University of Pittsburgh
March 21, 2012

New York University Law Professor Rochelle C. Dreyfuss to Deliver March 22 Pitt Lecture About Current Issues Surrounding Patents

The event is part of the Pitt School of Law and its Innovation Practice Institute’s Annual Distinguished Innovation Law Lecture
Contact:  412-624-4147


PITTSBURGH—As an abundance of innovative ideas and inventions fill our markets, discussions regarding intellectual property and patents—sole rights granted to inventors by the government to make use of, license, or sell their inventions for a set time period—have taken center stage in the news and in policy making. To further those discussions, Rochelle C. Dreyfuss, the Pauline Newman Professor of Law at New York University (NYU), will give a lecture titled “Are Patents Good for Science?” at 4 p.m. March 22 in Room 409 of the Barco Law Building, 3900 Forbes Ave., Oakland. A reception will follow the free public event, which is being presented by the University of Pittsburgh School of Law and its Innovation Practice Institute.

An expert in the relationship between law and science, intellectual property, and patent law, Dreyfuss will speak about the increasing complexity of the patent ecosystem, the impact of the burgeoning patent system on basic science, and other strategies for facilitating knowledge production. She will further explore critical assumptions by President Obama, who has emphasized the importance of innovation in social welfare and suggested that patenting and job growth are intimately related.

Dreyfuss also will look at the political economy of patent lawmaking, considering the potential impact of the recently passed Leahy-Smith American Invents Act on scientific research. The act passed with strong bipartisan support on Sept. 16, 2011, and was described as “the most significant reform of the Patent Act since 1952.”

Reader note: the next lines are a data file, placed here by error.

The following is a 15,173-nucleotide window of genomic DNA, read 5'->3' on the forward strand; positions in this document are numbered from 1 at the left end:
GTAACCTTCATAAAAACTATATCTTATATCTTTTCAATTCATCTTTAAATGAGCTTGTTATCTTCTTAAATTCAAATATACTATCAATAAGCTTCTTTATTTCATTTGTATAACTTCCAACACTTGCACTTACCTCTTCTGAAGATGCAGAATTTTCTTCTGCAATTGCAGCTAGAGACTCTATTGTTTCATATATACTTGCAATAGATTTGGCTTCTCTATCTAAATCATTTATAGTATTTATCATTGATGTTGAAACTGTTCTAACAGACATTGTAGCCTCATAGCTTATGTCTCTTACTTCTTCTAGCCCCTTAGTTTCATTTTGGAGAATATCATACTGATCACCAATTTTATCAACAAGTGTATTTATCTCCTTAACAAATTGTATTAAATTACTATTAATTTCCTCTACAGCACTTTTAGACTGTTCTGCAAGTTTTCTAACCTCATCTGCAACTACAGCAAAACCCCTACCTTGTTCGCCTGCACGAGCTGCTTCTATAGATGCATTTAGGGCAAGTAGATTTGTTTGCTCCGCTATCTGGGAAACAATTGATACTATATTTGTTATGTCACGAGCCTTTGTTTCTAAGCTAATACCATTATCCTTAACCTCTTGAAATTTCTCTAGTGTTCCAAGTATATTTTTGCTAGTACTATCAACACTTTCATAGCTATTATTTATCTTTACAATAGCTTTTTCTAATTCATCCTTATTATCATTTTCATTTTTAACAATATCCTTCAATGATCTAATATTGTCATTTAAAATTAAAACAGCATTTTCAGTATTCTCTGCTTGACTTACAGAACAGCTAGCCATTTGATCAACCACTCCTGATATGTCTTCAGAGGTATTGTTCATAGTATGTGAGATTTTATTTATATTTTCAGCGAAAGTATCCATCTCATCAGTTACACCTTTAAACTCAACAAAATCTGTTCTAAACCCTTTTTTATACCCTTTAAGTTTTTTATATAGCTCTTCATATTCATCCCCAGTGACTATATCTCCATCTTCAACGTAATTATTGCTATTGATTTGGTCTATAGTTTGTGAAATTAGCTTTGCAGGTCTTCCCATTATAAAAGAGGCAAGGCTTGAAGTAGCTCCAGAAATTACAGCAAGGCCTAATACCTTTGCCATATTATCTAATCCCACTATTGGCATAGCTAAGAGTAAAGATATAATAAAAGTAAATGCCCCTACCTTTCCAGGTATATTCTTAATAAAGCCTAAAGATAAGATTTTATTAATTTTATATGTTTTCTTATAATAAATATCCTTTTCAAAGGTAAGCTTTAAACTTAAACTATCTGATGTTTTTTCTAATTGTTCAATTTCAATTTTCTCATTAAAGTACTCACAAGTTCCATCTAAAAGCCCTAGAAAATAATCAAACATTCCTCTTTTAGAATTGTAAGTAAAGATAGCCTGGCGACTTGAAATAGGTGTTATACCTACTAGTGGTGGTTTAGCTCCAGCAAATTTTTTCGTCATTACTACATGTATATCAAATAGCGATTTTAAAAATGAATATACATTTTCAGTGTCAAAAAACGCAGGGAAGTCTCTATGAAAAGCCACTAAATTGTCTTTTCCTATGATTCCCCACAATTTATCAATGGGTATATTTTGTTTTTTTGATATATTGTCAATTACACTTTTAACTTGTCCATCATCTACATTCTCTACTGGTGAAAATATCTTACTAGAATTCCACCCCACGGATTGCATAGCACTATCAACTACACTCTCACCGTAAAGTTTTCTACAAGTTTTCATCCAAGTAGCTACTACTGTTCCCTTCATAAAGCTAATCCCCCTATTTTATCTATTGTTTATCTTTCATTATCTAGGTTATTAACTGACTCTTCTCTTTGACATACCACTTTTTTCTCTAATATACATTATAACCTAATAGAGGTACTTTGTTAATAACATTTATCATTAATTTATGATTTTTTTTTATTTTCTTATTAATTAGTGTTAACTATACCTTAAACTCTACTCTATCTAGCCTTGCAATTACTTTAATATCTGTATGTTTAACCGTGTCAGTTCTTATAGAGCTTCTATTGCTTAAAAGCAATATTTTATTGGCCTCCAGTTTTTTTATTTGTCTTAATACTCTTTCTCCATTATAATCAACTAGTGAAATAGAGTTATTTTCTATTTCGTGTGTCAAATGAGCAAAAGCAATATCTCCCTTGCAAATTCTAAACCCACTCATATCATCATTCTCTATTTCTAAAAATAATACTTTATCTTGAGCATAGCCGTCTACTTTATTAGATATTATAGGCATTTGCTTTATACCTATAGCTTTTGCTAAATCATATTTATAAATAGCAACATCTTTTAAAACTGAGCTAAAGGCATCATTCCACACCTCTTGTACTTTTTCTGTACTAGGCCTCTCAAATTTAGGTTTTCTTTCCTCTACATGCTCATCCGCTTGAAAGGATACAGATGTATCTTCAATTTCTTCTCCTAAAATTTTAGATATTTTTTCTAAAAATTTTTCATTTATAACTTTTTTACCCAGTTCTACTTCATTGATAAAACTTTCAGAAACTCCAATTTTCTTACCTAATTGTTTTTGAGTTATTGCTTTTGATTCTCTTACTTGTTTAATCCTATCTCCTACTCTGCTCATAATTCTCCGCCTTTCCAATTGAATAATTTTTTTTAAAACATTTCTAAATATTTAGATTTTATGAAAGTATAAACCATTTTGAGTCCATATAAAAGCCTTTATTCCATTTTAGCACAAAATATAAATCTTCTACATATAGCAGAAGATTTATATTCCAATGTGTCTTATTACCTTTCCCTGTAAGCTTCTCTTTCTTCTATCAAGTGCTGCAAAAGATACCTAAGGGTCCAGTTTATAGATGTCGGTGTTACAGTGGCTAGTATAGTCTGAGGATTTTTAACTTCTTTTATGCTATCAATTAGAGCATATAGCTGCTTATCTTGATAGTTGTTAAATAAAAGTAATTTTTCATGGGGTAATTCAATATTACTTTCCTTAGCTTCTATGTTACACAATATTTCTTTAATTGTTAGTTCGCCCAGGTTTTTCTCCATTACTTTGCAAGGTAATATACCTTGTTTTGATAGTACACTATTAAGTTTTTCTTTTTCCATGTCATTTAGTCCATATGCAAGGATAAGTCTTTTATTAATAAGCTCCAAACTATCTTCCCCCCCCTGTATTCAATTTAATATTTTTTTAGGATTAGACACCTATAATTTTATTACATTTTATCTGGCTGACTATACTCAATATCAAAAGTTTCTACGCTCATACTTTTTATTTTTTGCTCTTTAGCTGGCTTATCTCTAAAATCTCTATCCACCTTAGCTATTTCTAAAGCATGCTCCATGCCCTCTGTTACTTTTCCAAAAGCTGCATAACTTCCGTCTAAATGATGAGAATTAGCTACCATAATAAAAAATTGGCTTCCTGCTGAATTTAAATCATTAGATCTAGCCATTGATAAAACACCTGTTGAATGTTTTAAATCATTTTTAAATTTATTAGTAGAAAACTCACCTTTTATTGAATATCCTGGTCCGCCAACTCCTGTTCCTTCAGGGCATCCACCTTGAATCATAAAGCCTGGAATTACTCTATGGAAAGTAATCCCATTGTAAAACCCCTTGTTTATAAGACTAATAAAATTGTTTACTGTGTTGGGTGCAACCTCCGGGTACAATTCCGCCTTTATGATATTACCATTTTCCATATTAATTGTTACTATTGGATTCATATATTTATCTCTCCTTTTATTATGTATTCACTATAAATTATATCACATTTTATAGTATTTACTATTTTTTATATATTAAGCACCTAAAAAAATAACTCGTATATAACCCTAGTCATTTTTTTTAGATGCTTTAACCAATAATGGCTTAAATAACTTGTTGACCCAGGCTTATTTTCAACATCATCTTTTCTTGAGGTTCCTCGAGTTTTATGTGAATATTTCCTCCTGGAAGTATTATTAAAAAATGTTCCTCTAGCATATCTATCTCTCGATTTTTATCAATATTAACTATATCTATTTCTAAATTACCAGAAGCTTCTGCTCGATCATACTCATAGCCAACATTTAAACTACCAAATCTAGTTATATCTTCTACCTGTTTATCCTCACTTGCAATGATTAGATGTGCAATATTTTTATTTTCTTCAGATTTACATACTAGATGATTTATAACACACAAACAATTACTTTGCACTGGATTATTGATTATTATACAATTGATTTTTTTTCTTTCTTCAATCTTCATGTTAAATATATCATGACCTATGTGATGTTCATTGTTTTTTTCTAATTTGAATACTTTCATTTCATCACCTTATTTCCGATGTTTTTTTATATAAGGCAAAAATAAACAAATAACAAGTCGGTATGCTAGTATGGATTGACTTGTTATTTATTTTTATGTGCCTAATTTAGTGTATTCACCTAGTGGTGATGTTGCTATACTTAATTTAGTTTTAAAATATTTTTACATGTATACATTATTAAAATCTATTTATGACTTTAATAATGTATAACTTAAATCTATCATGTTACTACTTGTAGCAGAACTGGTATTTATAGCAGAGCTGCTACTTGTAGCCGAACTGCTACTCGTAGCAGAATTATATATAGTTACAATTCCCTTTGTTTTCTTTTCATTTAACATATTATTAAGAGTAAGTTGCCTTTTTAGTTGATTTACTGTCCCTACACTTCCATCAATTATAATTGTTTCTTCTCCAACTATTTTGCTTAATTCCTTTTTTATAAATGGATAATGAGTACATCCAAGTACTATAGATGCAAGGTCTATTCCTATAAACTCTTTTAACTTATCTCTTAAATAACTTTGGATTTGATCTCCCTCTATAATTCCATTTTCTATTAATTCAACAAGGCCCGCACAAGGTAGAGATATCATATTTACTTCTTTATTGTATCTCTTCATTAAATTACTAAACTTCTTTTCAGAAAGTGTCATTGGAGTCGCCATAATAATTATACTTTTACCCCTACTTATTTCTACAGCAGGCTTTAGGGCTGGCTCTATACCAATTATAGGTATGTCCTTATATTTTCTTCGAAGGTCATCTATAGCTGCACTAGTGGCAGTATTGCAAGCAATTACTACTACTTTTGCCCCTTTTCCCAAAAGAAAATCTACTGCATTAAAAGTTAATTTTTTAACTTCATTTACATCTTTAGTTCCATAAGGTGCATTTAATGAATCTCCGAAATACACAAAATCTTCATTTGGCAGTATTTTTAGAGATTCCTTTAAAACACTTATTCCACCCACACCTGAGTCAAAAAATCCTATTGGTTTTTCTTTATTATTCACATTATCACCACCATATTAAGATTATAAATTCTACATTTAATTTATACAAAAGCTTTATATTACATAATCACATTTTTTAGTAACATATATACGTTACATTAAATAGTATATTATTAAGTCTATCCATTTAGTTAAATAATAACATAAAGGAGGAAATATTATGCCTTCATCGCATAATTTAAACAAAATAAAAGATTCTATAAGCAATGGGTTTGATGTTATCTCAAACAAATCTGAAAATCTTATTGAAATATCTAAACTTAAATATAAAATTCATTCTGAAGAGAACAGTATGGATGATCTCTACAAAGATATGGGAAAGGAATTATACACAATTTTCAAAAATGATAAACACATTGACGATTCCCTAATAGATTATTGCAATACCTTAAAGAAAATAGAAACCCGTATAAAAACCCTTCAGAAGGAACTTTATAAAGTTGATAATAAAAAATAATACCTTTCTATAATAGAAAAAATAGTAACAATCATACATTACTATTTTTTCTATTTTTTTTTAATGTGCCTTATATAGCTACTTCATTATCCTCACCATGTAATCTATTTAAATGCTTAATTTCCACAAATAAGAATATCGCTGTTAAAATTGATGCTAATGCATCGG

Currently serving as codirector of the Engelberg Center on Innovation Law and Policy at NYU, Dreyfuss has previously served as a Thomas Christian Fellow at Oxford University, the Yong Shook Lin Visiting Professor of Intellectual Property Law at the National University of Singapore, and the Harry M. Cross Distinguished Visiting Professor of Law at the University of Washington’s School of Law. She earned her BA from Wellesley College, an MS from the University of California at Berkeley, and a JD from Columbia Law School.

The Innovation Practice Institute at Pitt Law is a collaboration between the law school, the practicing bar, and local innovators and entrepreneurs that re-imagines how the legal profession can advance regional economic development by using cutting-edge research, new classroom models, hands-on mentoring of law students, and community engagement.

For those seeking credit, the Pennsylvania Continuing Legal Education Board has approved this lecture for one hour of substantive credit. Preregistration is requested for the credit and costs $25. To register for credit, contact Lila Steffy at 412-648-1305 or

For more information about the lecture, visit the Pitt Law School Web site at




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